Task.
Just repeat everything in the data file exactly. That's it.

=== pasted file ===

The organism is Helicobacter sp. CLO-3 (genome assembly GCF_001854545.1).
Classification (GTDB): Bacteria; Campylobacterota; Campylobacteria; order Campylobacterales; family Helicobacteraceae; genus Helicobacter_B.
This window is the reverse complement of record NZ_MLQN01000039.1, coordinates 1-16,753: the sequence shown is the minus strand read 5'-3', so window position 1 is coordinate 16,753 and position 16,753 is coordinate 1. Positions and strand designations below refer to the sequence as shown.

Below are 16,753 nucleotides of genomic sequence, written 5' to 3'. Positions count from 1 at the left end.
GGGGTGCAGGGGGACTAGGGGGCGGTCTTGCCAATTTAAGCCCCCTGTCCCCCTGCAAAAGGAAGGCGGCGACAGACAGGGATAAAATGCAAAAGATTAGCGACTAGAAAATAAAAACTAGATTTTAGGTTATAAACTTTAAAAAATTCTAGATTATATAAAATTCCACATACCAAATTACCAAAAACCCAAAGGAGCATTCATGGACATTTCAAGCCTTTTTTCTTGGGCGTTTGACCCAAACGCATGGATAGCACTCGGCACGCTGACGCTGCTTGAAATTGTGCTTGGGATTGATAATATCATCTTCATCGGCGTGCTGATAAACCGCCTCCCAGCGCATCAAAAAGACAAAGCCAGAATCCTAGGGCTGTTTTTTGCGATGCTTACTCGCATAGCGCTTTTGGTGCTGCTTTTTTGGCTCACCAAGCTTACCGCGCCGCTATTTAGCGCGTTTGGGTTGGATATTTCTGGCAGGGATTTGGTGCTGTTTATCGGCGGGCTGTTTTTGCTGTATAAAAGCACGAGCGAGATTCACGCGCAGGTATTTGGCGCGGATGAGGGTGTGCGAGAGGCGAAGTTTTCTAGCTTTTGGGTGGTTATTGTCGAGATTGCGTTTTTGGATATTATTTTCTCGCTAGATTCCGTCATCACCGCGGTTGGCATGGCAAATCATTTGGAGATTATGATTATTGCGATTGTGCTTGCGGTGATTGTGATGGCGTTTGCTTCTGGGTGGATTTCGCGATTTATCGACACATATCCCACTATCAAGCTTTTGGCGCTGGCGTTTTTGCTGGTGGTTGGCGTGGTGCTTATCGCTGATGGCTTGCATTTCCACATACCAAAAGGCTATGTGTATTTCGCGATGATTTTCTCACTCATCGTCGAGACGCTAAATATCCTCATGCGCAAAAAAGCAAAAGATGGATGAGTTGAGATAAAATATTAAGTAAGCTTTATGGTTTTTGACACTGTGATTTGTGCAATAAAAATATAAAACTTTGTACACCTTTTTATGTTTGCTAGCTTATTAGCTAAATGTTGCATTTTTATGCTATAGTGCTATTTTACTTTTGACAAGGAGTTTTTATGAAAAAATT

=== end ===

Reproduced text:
The organism is Helicobacter sp. CLO-3 (genome assembly GCF_001854545.1).
Classification (GTDB): Bacteria; Campylobacterota; Campylobacteria; order Campylobacterales; family Helicobacteraceae; genus Helicobacter_B.
This window is the reverse complement of record NZ_MLQN01000039.1, coordinates 1-16,753: the sequence shown is the minus strand read 5'-3', so window position 1 is coordinate 16,753 and position 16,753 is coordinate 1. Positions and strand designations below refer to the sequence as shown.

Below are 16,753 nucleotides of genomic sequence, written 5' to 3'. Positions count from 1 at the left end.
GGGGTGCAGGGGGACTAGGGGGCGGTCTTGCCAATTTAAGCCCCCTGTCCCCCTGCAAAAGGAAGGCGGCGACAGACAGGGATAAAATGCAAAAGATTAGCGACTAGAAAATAAAAACTAGATTTTAGGTTATAAACTTTAAAAAATTCTAGATTATATAAAATTCCACATACCAAATTACCAAAAACCCAAAGGAGCATTCATGGACATTTCAAGCCTTTTTTCTTGGGCGTTTGACCCAAACGCATGGATAGCACTCGGCACGCTGACGCTGCTTGAAATTGTGCTTGGGATTGATAATATCATCTTCATCGGCGTGCTGATAAACCGCCTCCCAGCGCATCAAAAAGACAAAGCCAGAATCCTAGGGCTGTTTTTTGCGATGCTTACTCGCATAGCGCTTTTGGTGCTGCTTTTTTGGCTCACCAAGCTTACCGCGCCGCTATTTAGCGCGTTTGGGTTGGATATTTCTGGCAGGGATTTGGTGCTGTTTATCGGCGGGCTGTTTTTGCTGTATAAAAGCACGAGCGAGATTCACGCGCAGGTATTTGGCGCGGATGAGGGTGTGCGAGAGGCGAAGTTTTCTAGCTTTTGGGTGGTTATTGTCGAGATTGCGTTTTTGGATATTATTTTCTCGCTAGATTCCGTCATCACCGCGGTTGGCATGGCAAATCATTTGGAGATTATGATTATTGCGATTGTGCTTGCGGTGATTGTGATGGCGTTTGCTTCTGGGTGGATTTCGCGATTTATCGACACATATCCCACTATCAAGCTTTTGGCGCTGGCGTTTTTGCTGGTGGTTGGCGTGGTGCTTATCGCTGATGGCTTGCATTTCCACATACCAAAAGGCTATGTGTATTTCGCGATGATTTTCTCACTCATCGTCGAGACGCTAAATATCCTCATGCGCAAAAAAGCAAAAGATGGATGAGTTGAGATAAAATATTAAGTAAGCTTTATGGTTTTTGACACTGTGATTTGTGCAATAAAAATATAAAACTTTGTACACCTTTTTATGTTTGCTAGCTTATTAGCTAAATGTTGCATTTTTATGCTATAGTGCTATTTTACTTTTGACAAGGAGTTTTTATGAAAAAATT